There are no great rentals on the market, and previous sellers -- think Cleveland -- are no longer in selling mode. We know San Diego still is, but do you really want a Padre? Back-end help, maybe, is about all the Cubs will and possibly should improve on, but only as depth in case of injury. Cross your fingers Cubs fans, because if Arrieta doesn’t return to being Cy Young Arrieta, or at least a semblance of him, there are big troubles coming.

Potential problem: Offense

Hedging my bet on this one, as this is the one area which can’t be judged too harshly by recent play. There is a reason Dexter Fowler was considered the glue for the Cubs -- both on offense and in the clubhouse. He’s been missing in action, as have several players, which has eroded any margin for error at the plate.

Maddon mentioned the contact rate in New York as a growing concern. The last thing he wants to see come October is a repeat of last season, when cold weather combined with swing-and-miss players led to a quick exit from the NLCS. In April, the Cubs struck out 14th most in the National League. In May, they jumped up to fourth. In June it was second, and in three games in July they have already struck out 32 times -- second-most again. Weren't Jason Heyward and Ben Zobrist supposed to rub off on the rest of the team -- not the other way around? Zobrist has been fine, but Heyward’s strikeout percentage is his highest since his early days in Atlanta. It’s one reason he’s only driven in 50 percent of runners from third with less than two outs -- also worse than usual for him. Zobrist has more walks than strikeouts, so he’s doing his job.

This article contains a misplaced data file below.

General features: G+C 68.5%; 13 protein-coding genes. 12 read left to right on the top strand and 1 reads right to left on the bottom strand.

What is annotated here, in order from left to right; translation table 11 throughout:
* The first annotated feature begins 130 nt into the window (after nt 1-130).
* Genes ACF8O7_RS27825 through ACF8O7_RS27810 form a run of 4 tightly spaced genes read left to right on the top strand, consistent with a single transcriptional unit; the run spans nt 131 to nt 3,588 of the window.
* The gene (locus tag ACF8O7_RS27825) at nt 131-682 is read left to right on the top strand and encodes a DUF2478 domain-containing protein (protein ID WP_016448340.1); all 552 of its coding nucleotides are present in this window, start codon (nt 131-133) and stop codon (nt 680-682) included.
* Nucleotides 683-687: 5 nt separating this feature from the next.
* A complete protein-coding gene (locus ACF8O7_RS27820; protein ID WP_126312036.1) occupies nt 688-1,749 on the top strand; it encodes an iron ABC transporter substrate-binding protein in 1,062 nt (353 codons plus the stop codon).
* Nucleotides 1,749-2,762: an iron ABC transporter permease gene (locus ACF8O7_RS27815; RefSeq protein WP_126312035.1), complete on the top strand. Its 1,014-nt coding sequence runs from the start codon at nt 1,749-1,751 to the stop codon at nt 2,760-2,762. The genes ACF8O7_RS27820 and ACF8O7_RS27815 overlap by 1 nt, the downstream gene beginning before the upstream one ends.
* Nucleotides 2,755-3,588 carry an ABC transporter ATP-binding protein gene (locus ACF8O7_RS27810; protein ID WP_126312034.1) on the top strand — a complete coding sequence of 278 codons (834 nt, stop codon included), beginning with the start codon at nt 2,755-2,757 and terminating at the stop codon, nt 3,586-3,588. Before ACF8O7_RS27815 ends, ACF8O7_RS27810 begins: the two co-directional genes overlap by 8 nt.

The biggest issue on offense still might be their youth. It gets exposed in big moments. Addison Russell has plenty of upside but has struck out 77 times in 76 games played. Willson Contreras has been great, but a strikeout-to-walk ratio of nearly 3-to-1 will hurt at times. Albert Almora Jr. has been fantastic at the plate, but his 4-to-1 ratio is also too high. Even Kris Bryant is still learning his craft as evidenced by his ninth-inning at-bat on Thursday night with the tying run 90 feet away in New York. Strikeouts are the Cubs' kryptonite and they have been on the rise. If the return of Fowler fixes everything on offense, his next contract should be signed soon after he takes the field again, but there is more than an injury to one player going on here. The Cubs need to find their April mojo at the plate.

Where they go from here: First things first. The Cubs need to get to the All-Star break in one piece and with at least their current eight-game lead in the division. Just maintaining what they have should be a goal, nothing more. All seven games this week come against teams .500 or below. Who cares who they beat, as long as they beat someone right now? After the break, help in the form of healthy bodies and some new additions in the bullpen should be in order. Fowler, Tommy La Stella and even Jorge Soler can be difference-makers in their own ways. You can’t expect the Cubs to lose so many different parts -- remember they lost a ton of depth when Kyle Schwarber went down -- and maintain the same level of play. There should be no panic here, just concern. It’s not a matter of if the Cubs will play good baseball again, but when. The sooner the better, or the division will really be up for grabs over the final 81 games.